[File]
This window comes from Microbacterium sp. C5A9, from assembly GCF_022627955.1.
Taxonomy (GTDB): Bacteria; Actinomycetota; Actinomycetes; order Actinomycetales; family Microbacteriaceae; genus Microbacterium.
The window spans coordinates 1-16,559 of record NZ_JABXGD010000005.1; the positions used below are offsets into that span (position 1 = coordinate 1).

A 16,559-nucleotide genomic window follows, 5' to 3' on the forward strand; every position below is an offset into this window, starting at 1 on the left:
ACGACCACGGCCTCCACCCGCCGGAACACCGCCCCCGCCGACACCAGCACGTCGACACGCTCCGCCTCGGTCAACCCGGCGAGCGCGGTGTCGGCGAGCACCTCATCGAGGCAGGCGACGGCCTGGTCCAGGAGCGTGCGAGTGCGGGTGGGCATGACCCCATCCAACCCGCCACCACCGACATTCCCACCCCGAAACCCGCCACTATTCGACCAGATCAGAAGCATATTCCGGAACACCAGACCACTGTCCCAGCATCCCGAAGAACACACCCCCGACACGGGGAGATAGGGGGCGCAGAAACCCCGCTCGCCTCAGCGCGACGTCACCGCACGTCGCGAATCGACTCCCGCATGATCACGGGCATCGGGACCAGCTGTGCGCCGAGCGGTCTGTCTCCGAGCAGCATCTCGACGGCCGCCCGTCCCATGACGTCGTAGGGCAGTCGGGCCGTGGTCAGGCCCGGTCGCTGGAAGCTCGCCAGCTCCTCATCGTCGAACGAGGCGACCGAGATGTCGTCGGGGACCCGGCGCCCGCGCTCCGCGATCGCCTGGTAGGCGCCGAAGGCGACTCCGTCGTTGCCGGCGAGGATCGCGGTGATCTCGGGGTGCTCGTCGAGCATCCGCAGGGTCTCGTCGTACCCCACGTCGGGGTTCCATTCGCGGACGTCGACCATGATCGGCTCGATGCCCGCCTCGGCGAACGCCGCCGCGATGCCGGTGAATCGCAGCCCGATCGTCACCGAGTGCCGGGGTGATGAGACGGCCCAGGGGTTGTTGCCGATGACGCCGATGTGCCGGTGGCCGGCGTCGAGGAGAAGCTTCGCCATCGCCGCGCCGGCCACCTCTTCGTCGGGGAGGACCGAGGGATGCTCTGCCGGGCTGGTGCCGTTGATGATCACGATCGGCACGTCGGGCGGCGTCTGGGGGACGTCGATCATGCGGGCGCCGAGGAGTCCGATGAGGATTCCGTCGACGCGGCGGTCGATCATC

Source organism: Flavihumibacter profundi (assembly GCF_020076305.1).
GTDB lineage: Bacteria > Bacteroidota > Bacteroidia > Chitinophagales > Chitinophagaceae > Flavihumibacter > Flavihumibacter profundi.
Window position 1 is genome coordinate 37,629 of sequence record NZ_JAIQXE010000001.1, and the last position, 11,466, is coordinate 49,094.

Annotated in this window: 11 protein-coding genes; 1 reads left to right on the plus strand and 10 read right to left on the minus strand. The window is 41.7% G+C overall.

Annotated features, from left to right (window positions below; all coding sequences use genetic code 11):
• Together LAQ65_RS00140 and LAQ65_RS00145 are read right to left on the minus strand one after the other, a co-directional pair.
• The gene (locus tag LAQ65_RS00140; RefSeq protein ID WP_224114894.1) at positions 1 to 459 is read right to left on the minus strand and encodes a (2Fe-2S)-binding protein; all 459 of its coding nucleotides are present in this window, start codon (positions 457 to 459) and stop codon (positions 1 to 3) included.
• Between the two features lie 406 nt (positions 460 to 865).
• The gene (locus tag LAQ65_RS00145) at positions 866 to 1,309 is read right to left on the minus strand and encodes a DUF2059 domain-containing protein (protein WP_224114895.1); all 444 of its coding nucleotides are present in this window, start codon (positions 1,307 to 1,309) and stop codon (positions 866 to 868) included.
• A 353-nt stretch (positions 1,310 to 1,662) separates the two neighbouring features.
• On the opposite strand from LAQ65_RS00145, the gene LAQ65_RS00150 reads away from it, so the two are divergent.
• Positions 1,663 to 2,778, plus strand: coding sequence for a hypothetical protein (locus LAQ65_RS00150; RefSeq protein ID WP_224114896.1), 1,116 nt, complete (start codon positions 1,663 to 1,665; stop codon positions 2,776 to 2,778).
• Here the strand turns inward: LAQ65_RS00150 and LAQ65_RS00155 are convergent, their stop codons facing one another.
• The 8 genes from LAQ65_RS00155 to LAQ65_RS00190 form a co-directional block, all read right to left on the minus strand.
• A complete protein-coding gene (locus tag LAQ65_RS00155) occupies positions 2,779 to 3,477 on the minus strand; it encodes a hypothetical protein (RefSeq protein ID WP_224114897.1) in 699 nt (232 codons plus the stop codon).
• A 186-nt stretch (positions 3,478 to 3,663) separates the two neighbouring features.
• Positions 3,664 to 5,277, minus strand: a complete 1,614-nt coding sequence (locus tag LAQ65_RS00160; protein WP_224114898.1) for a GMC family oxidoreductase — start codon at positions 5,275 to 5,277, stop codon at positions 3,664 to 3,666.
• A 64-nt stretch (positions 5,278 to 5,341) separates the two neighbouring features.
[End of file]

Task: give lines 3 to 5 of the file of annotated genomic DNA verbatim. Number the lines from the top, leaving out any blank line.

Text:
The window spans coordinates 1-16,559 of record NZ_JABXGD010000005.1; the positions used below are offsets into that span (position 1 = coordinate 1).

A 16,559-nucleotide genomic window follows, 5' to 3' on the forward strand; every position below is an offset into this window, starting at 1 on the left:
ACGACCACGGCCTCCACCCGCCGGAACACCGCCCCCGCCGACACCAGCACGTCGACACGCTCCGCCTCGGTCAACCCGGCGAGCGCGGTGTCGGCGAGCACCTCATCGAGGCAGGCGACGGCCTGGTCCAGGAGCGTGCGAGTGCGGGTGGGCATGACCCCATCCAACCCGCCACCACCGACATTCCCACCCCGAAACCCGCCACTATTCGACCAGATCAGAAGCATATTCCGGAACACCAGACCACTGTCCCAGCATCCCGAAGAACACACCCCCGACACGGGGAGATAGGGGGCGCAGAAACCCCGCTCGCCTCAGCGCGACGTCACCGCACGTCGCGAATCGACTCCCGCATGATCACGGGCATCGGGACCAGCTGTGCGCCGAGCGGTCTGTCTCCGAGCAGCATCTCGACGGCCGCCCGTCCCATGACGTCGTAGGGCAGTCGGGCCGTGGTCAGGCCCGGTCGCTGGAAGCTCGCCAGCTCCTCATCGTCGAACGAGGCGACCGAGATGTCGTCGGGGACCCGGCGCCCGCGCTCCGCGATCGCCTGGTAGGCGCCGAAGGCGACTCCGTCGTTGCCGGCGAGGATCGCGGTGATCTCGGGGTGCTCGTCGAGCATCCGCAGGGTCTCGTCGTACCCCACGTCGGGGTTCCATTCGCGGACGTCGACCATGATCGGCTCGATGCCCGCCTCGGCGAACGCCGCCGCGATGCCGGTGAATCGCAGCCCGATCGTCACCGAGTGCCGGGGTGATGAGACGGCCCAGGGGTTGTTGCCGATGACGCCGATGTGCCGGTGGCCGGCGTCGAGGAGAAGCTTCGCCATCGCCGCGCCGGCCACCTCTTCGTCGGGGAGGACCGAGGGATGCTCTGCCGGGCTGGTGCCGTTGATGATCACGATCGGCACGTCGGGCGGCGTCTGGGGGACGTCGATCATGCGGGCGCCGAGGAGTCCGATGAGGATTCCGTCGACGCGGCGGTCGATCATC